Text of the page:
If this doesn't "balance the budget on the backs of the poor," for crying out loud, what exactly would such a budget plan look like?
As for "preserving" Medicare, the Ryan plan that Romney supports would turn Medicare into a voucher program, scrapping the guaranteed benefit altogether; weaken Medicare solvency; and bring back the Medicare Part D prescription drug "donut-hole."
Predictably enough, early on in his brilliant book, The Fifteen Biggest Lies About The Economy, Joshua Holland dealt with Romney's dishonest "roadmap," the foundation of the budget Romney was attempting to defend. Holland pointed to an analysis of the Ayn Rand-inspired roadmap by the nonpartisan Tax Policy Center: “The Roadmap’s tax provisions would be highly regressive compared with the current tax system.” If the Roadmap were enacted, the bottom 80 percent of the economic ladder would see their after-tax incomes remain about the same, those in the top 1 percent of the economic heap would see theirs shoot up by 26 percent, and the incomes of those in the top tenth of the top 1 percent would increase by 36 percent. The result? According to the Tax Policy Center’s figures, “The share of total taxes paid by the bottom 80 percent would rise from 35 percent to 42 percent,
while the share paid by the top 1 percent would fall by nearly half from 25 percent to 13.5 percent.”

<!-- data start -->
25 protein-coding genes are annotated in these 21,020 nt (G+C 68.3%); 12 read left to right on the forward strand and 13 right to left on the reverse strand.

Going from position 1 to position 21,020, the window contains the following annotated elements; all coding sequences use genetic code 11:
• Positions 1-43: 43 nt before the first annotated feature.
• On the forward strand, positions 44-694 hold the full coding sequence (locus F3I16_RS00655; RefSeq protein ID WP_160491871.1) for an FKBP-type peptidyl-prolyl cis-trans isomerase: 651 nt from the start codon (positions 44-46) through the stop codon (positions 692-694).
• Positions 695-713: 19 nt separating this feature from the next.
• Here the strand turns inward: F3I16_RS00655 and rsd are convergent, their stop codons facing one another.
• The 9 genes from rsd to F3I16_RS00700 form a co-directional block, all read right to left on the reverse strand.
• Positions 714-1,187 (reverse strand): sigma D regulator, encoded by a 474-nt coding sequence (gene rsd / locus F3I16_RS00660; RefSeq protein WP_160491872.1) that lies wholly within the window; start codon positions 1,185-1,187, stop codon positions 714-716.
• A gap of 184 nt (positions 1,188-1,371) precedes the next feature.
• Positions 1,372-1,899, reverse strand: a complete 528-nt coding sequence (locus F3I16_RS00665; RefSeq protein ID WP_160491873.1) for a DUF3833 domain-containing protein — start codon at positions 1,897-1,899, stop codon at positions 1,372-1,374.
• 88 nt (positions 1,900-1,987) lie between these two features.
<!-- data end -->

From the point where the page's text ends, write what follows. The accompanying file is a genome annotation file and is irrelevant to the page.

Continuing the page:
Putting it even more starkly, Holland explains that "Ryan’s proposal would replace the surety of Social Security with privatized accounts held by Wall Street brokerage firms (these firms, in
turn, would gain a fat new stream of fees and have lobbied for the scheme for years)."
A couple of chapters on, Holland is done with Ryan but talking about one of Ryan's favorite topics: so-called "free" markets, something he insists is the basic for a budget that would destroy the middle class and pauperize more than half the families in America.
Perhaps the central and most enduring myth of conservative economics is that there exists an organically functioning “free market.” Conservatives like to portray themselves as self-reliant actors content to brave the cutthroat world of unregulated capitalism and let the chips fall where they may. And they like to portray liberals as timid, looking to the state to be their protective “nanny.”
But economist Dean Baker, the codirector of the Center for Economic and Policy Research, explained why that’s a myth. “What the conservatives have done is they’ve rigged the deck,” he told me. “They’ve made sure that certain people come out ahead, that income flows upward, and that other people are put at a disadvantage-- and these things are built into the rules of the system. And then what they want to do-- in talking about ‘free markets’-- is they want to kick back and say, ‘No, no, no; those are the rules, and we can’t talk about them.’”